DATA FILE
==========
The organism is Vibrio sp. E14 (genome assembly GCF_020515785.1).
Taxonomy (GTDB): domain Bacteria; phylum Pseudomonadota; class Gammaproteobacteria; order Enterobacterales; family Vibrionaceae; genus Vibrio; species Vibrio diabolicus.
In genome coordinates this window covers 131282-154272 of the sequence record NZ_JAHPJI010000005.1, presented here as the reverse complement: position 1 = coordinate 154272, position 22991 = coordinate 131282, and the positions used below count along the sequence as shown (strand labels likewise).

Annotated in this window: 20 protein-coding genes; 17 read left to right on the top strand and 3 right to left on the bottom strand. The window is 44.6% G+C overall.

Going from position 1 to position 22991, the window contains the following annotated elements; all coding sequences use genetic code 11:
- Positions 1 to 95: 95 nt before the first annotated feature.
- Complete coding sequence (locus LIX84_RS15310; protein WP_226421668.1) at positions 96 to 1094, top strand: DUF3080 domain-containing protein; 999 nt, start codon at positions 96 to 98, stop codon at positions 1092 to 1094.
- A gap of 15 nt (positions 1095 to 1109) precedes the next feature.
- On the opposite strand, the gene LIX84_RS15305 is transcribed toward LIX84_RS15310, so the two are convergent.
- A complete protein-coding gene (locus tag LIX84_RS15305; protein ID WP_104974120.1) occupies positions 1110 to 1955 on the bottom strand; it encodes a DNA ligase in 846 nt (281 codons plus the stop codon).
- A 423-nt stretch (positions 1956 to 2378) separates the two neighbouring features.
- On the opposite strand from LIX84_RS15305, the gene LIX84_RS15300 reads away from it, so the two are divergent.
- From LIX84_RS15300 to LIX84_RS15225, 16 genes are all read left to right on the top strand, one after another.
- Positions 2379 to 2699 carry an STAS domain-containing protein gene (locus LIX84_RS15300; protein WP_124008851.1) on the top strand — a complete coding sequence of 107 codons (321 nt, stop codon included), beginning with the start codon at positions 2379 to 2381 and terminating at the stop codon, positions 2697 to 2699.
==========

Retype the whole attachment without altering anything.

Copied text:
The organism is Vibrio sp. E14 (genome assembly GCF_020515785.1).
Taxonomy (GTDB): domain Bacteria; phylum Pseudomonadota; class Gammaproteobacteria; order Enterobacterales; family Vibrionaceae; genus Vibrio; species Vibrio diabolicus.
In genome coordinates this window covers 131282-154272 of the sequence record NZ_JAHPJI010000005.1, presented here as the reverse complement: position 1 = coordinate 154272, position 22991 = coordinate 131282, and the positions used below count along the sequence as shown (strand labels likewise).

Annotated in this window: 20 protein-coding genes; 17 read left to right on the top strand and 3 right to left on the bottom strand. The window is 44.6% G+C overall.

Going from position 1 to position 22991, the window contains the following annotated elements; all coding sequences use genetic code 11:
- Positions 1 to 95: 95 nt before the first annotated feature.
- Complete coding sequence (locus LIX84_RS15310; protein WP_226421668.1) at positions 96 to 1094, top strand: DUF3080 domain-containing protein; 999 nt, start codon at positions 96 to 98, stop codon at positions 1092 to 1094.
- A gap of 15 nt (positions 1095 to 1109) precedes the next feature.
- On the opposite strand, the gene LIX84_RS15305 is transcribed toward LIX84_RS15310, so the two are convergent.
- A complete protein-coding gene (locus tag LIX84_RS15305; protein ID WP_104974120.1) occupies positions 1110 to 1955 on the bottom strand; it encodes a DNA ligase in 846 nt (281 codons plus the stop codon).
- A 423-nt stretch (positions 1956 to 2378) separates the two neighbouring features.
- On the opposite strand from LIX84_RS15305, the gene LIX84_RS15300 reads away from it, so the two are divergent.
- From LIX84_RS15300 to LIX84_RS15225, 16 genes are all read left to right on the top strand, one after another.
- Positions 2379 to 2699 carry an STAS domain-containing protein gene (locus LIX84_RS15300; protein WP_124008851.1) on the top strand — a complete coding sequence of 107 codons (321 nt, stop codon included), beginning with the start codon at positions 2379 to 2381 and terminating at the stop codon, positions 2697 to 2699.